other important element is the innovative use of materials and its commitment to sustainability. the brand frequently repurposes existing garments and materials, giving them new life and meaning. this approach not only reduces waste but also adds an element of storytelling to designs, as each piece carries its own history and narrative.
one of maison margiela's most iconic designs is the tabi boot, characterized by its split-toe design inspired by traditional japanese socks. the tabi boot has become a symbol of maison margiela's avant-garde aesthetic and has been reimagined in various materials and iterations over the years, including leather, canvas, and even high heels.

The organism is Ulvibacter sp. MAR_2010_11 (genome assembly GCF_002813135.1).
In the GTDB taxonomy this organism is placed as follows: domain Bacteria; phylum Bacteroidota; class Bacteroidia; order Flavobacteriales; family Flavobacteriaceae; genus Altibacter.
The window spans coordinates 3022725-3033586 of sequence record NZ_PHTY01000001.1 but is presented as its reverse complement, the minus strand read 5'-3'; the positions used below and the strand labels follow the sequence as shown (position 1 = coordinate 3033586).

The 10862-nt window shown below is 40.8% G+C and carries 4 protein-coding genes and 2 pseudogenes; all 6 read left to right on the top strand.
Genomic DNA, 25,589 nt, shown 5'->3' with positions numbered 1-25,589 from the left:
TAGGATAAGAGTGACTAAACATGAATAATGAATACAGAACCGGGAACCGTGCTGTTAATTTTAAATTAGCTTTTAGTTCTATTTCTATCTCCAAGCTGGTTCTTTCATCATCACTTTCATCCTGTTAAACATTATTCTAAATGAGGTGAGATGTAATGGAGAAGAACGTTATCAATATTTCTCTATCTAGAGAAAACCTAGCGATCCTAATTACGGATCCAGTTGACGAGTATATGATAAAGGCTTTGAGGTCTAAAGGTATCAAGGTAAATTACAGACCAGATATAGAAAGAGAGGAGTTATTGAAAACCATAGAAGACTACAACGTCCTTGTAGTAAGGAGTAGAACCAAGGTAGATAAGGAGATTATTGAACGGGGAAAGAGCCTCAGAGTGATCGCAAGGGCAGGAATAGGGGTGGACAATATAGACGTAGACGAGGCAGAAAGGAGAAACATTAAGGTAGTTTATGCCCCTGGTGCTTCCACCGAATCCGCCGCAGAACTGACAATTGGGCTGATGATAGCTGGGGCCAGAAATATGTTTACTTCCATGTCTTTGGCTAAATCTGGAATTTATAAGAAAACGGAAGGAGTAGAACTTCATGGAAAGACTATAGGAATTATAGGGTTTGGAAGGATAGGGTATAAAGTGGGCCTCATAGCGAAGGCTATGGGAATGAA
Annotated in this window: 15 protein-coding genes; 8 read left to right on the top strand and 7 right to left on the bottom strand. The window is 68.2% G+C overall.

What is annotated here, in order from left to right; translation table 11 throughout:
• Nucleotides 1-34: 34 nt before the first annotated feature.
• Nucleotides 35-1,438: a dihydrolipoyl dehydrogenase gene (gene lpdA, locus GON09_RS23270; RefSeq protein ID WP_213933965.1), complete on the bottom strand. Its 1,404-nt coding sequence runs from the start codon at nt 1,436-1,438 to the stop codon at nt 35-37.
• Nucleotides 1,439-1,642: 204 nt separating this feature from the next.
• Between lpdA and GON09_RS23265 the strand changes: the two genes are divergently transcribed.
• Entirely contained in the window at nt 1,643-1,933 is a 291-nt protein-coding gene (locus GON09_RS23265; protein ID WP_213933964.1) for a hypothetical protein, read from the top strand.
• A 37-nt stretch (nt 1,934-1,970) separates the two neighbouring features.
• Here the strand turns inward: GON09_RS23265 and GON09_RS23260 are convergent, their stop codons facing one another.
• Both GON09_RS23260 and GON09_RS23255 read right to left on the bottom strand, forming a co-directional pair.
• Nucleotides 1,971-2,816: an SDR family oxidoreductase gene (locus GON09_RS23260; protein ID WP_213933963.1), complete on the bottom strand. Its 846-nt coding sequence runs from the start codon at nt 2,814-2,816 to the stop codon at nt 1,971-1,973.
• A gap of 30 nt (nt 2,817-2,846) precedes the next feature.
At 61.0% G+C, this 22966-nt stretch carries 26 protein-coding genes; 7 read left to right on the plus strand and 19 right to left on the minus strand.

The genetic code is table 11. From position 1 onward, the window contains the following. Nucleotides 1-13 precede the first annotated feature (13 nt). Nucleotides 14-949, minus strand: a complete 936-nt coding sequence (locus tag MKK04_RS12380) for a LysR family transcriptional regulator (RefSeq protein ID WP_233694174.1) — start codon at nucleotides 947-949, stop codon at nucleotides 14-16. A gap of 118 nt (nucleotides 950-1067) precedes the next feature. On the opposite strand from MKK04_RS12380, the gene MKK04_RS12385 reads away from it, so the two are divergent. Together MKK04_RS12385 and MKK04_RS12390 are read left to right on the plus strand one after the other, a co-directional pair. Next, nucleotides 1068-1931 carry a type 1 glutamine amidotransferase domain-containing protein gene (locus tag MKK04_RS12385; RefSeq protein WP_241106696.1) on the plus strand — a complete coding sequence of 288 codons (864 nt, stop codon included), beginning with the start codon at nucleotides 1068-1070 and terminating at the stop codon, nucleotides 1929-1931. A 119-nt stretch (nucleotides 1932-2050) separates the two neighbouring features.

another hallmark of maison margiela's design philosophy is anonymity. the brand famously eschewed traditional branding and labels, opting instead for discreet white labels with four white stitches, which became a symbol of the brand's understated elegance and anti-establishment ethos.


cláudia cavaleiro the editor in chief for CINCO editorial. born in '82 in coimbra, she is graduated in philosophy from the university of coimbra. passionate about books and podcasts in a geek kind of way, she always find something interesting to research. loves to bring awareness to social problems and loves working at CINCO!